This article will present ethical issues specific to planning assessments and providing feedback. Presented is section 9 Assessments of the Association of Psychology Ethical Principals of Psychologists and Code of Conduct (APA, 2002) pertaining to assessments administered by psychologists. Of interest is planning of assessments and providing feedback. We will begin observing the Ethical Principals of Psychologists and Code of Conduct standards for assessment.
Ethical Principals of Psychologists and Code of Conduct
The APA Ethical Principals of Psychologists and Code of Conduct (2002) provide ethical guidelines pertinent to one practicing in assessments. Section 9 Assessment of the Code of Conduct covers areas including the following ethical standards;
9.01. Bases for Assessments
9.02. Use of Assessments
9.03. Informed Consent in Assessments
9.04. Release of Test Data
9.05. Test Construction
9.06. Interpreting Test Results
9.07. Assessment by Unqualified Persons
9.08. Obsolete Tests and Outdated Tests
9.09. Test Scoring and Interpretation Services
9. 10. Explaining Assessment Results
9. 11. Maintaining Test Security.
Above are 11 standards are many areas one should consider when considering assessments. Areas of interest for this assignment include planning of assessments and feedback. To explore these areas further we will observe in further detail Standard 9.05 Test Construction.
Test Planning and Feedback
Standard 9.03 Informed Consent explored by Fisher (2003, p. 188) states that “Psychologists must provide individuals who will be assessed, and when appropriate their legal guardians, a clear explanation of the nature and purpose of the assessment, fees, involvement of third parties, and the limits of confidentiality”. Based on the above information to remain inline with Standard 9.03 Informed Consent one must plan to state the nature and purpose of an assessment for example, to measure personality. Fees must be stated, for example, $140 an hour for the assessment of 30 corporate officers lasting over a three month period with annual follow up sessions. Involvement of third parties must be included as well, for example, one may send another consultant or sub contractor to conduct administration of an assessment. Lastly, limits of confidentiality will be evident and clear understanding about the need for a qualified professional to interpret results of an assessment and take security measures (Standard 9. 11 Maintaining test security) of the data not to harm any participant. For example, an organization may requests the results from an administered assessment, one must not provide data which can cause harm and be misinterpreted (Standard 9. 06 Interpreting Test results; Standard 9.10 Explaining Assessment Results). Measures of confidentiality should be implemented which would not identify participants by name, or other measures can benefit trust in an employee’s participation.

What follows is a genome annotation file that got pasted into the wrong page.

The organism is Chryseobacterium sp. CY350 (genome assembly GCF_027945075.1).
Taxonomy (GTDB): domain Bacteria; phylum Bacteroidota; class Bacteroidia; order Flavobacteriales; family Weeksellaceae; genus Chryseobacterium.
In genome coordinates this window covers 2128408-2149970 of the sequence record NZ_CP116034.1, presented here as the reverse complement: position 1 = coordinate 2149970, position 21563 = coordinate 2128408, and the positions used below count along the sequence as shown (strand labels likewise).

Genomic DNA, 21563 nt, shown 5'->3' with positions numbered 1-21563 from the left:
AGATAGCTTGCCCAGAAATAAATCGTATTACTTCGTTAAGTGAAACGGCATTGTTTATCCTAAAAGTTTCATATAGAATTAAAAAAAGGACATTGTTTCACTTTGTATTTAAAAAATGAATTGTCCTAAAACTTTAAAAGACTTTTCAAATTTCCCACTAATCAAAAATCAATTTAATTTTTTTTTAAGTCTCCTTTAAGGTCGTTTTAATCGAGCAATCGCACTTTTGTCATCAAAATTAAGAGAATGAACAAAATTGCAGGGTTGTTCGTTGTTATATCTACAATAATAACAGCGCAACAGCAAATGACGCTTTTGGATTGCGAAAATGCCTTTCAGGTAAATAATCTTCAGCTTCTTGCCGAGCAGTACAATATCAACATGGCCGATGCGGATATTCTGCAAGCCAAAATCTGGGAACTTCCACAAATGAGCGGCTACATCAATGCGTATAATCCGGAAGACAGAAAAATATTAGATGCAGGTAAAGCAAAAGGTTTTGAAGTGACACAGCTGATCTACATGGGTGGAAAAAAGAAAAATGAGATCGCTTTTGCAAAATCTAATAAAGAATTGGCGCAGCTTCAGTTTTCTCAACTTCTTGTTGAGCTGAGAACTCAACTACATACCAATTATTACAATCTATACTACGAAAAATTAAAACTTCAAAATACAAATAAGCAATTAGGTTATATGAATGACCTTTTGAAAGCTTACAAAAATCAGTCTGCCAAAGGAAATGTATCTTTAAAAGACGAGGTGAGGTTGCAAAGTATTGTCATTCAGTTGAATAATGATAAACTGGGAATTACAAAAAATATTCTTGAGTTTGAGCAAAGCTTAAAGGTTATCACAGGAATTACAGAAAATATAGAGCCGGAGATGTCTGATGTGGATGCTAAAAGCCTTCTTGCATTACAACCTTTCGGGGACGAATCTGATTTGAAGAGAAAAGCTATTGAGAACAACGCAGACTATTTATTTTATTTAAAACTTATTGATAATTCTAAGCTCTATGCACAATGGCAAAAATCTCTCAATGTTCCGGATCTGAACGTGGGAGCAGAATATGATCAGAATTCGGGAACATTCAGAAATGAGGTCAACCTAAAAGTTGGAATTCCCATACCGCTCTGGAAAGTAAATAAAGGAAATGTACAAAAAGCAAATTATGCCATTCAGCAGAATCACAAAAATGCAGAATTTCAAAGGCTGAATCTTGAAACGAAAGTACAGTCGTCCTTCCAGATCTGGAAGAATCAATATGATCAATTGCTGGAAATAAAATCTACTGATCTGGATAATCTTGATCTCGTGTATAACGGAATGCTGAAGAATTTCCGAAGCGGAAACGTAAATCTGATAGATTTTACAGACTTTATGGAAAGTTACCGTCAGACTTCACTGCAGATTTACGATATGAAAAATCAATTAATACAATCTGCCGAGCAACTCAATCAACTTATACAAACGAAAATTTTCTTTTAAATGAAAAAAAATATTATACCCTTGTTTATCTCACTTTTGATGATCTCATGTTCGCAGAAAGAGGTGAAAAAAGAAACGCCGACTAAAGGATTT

Standard 9.05 Test Construction states “Psychologists who develop tests and other assessment techniques use appropriate psychometric procedures and current scientific knowledge for test design, standardization, validation, reduction or elimination of bias, and recommendations for use” (APA, 2002). Planning to use a test which measures what it is set out to measure appropriately. One must attempt to use the best instrument for a required situation avoiding obsolete or outdated tests (Standard 9. 08 Obsolete and Outdated Tests). The presentation (Standard 9. 10 Explanation of Assessment Results) of a selected instrument may face criticisms; however, one’s ability to present the benefits of its use will gain credibility during facilitation of its instrumentation. These are some examples for one to consider ethically for conducting assessments.
This assignment explored the APA Ethical Principals and Code of Conduct one should consider for planning and presentation of an assessment. Many standards are applicable in many instances as provided within the above examples. Planning and Feedback were the focus of the explored standards; however, examples explored all of Section 9 Assessment of the APA Ethical Principals of Psychologist and Code of Conduct (2002).
American Psychological Association (2002). Ethical principles of psychologists and code of conduct. Retrieved October 24, 2008 from http://www.apa.org/ethics/code2002.html.
Fisher, C. B. (2003).
Decoding the ethics code: A practicle guide for psychologists. Thousand Oaks, CA: Sage.